Dodonaea is predominantly an Australian genus which is well distributed in all states. There are 69 species and 60 of them are endemic to Australia. They are commonly called ‘hop bushes’ because the colourful fruits resemble the fruits used in brewing
Dodonaea boroniifolia is a small to medium, spreading or upright shrub to about 2 metres high. The foliage is pinnate (compound leaves made up of a number of leaflets) with leaves to around 40 mm long sometimes sticky to the touch and with a toothed apex. Like most dodonaeas, male and female flowers are usually borne on separate plants (dioecious) but apparently bisexual plants are also known. The flowers are visually insignificant and are followed by 4-winged fruits which are pink to deep red when mature.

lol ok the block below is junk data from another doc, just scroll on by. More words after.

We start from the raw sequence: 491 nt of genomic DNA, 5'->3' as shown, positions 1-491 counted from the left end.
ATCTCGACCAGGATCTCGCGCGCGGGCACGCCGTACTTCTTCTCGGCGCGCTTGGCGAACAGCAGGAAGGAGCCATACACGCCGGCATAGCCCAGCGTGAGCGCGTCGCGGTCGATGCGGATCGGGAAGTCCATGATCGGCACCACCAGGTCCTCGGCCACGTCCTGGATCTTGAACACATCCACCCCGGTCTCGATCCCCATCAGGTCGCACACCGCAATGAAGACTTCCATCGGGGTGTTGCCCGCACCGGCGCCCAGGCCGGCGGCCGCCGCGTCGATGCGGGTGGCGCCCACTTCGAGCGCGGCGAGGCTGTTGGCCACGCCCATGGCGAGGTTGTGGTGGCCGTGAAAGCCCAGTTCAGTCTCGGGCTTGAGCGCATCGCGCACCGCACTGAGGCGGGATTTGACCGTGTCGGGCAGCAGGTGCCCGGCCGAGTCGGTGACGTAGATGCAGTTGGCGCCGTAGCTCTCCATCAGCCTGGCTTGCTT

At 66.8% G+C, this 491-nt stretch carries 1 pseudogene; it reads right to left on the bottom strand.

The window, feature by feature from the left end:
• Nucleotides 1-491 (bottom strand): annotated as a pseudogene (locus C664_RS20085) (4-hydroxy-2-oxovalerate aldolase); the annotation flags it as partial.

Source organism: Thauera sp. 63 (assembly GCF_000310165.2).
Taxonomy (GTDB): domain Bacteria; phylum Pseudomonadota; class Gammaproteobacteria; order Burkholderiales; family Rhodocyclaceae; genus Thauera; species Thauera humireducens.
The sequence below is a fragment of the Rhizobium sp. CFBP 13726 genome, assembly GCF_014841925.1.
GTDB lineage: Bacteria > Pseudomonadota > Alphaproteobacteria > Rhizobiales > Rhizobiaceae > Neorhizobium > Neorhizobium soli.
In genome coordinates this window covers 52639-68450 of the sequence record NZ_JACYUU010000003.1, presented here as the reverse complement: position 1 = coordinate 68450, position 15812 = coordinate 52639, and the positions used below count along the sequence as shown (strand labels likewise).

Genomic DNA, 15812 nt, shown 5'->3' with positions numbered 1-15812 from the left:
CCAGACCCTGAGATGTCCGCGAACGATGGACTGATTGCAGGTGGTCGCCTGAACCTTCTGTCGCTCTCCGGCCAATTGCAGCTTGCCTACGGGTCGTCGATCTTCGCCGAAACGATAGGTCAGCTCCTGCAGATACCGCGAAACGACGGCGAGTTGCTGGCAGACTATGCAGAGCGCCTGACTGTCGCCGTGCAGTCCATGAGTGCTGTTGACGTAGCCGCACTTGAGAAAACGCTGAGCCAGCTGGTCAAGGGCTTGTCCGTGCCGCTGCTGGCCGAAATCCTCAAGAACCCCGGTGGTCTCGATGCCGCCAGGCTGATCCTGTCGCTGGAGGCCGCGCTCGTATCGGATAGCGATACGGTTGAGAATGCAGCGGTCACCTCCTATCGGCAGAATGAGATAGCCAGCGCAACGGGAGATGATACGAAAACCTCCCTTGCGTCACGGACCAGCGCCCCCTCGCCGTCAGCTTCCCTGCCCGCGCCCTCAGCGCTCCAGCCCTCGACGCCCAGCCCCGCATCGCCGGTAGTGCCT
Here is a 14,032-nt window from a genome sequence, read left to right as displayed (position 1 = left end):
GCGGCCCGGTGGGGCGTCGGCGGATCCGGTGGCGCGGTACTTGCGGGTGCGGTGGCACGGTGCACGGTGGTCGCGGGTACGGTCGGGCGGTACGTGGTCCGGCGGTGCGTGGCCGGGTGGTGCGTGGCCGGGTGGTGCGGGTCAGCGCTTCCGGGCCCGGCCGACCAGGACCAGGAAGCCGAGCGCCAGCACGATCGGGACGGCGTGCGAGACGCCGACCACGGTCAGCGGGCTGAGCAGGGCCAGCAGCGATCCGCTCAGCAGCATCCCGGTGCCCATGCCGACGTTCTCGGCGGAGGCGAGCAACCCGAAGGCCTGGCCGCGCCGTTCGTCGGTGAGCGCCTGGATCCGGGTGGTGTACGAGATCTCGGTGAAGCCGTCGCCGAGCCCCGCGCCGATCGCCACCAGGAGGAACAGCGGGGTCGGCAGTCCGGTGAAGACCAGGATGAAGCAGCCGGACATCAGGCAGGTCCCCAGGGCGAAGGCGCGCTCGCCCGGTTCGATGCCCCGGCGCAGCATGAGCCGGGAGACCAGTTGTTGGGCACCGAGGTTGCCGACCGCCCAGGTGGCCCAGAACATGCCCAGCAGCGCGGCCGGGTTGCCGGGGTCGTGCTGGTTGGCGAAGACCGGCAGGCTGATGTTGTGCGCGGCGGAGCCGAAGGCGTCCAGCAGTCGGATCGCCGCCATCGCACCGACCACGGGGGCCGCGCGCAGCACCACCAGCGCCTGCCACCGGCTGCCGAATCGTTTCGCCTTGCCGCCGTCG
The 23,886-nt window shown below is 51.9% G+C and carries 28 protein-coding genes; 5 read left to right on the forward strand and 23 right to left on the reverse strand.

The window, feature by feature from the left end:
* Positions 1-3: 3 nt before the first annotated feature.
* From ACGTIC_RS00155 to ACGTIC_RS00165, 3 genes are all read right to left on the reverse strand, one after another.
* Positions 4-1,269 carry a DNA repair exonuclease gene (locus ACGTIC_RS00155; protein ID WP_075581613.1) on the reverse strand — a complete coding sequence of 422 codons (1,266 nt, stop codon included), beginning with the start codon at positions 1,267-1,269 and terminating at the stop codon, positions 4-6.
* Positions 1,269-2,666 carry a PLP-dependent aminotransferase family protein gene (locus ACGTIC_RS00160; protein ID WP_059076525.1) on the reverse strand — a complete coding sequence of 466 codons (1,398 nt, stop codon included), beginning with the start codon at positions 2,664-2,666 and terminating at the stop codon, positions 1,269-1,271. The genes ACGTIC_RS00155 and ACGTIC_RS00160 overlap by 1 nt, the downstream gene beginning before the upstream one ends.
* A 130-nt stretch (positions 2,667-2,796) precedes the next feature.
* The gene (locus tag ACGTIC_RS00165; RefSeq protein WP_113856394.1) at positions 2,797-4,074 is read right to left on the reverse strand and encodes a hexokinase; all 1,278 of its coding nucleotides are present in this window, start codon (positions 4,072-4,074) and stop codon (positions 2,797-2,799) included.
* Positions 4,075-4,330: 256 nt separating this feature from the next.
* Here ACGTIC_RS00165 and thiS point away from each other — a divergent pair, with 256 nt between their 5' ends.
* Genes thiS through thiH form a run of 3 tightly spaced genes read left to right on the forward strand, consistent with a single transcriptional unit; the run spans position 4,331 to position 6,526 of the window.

Dodonaea boroniifolia is reasonably popular in cultivation as it is has both colourful fruits and attractive foliage. It requires a well drained position in full sun or dappled shade. It will tolerate at least moderate frosts. Pruning during fruiting for indoor decoration helps to maintain a bushy shape.
Propagation can be carried out from seed following pretreatment in near boiling water. However, for horticultural purposes, propagation from cuttings is the preferred method as this ensures that plants (with the attractive fruits) are propagated. For further information on propagation, see Dodonaea – The Hop Bush, in Issue 27 of Australian Plants online.
Photo: Brian Walters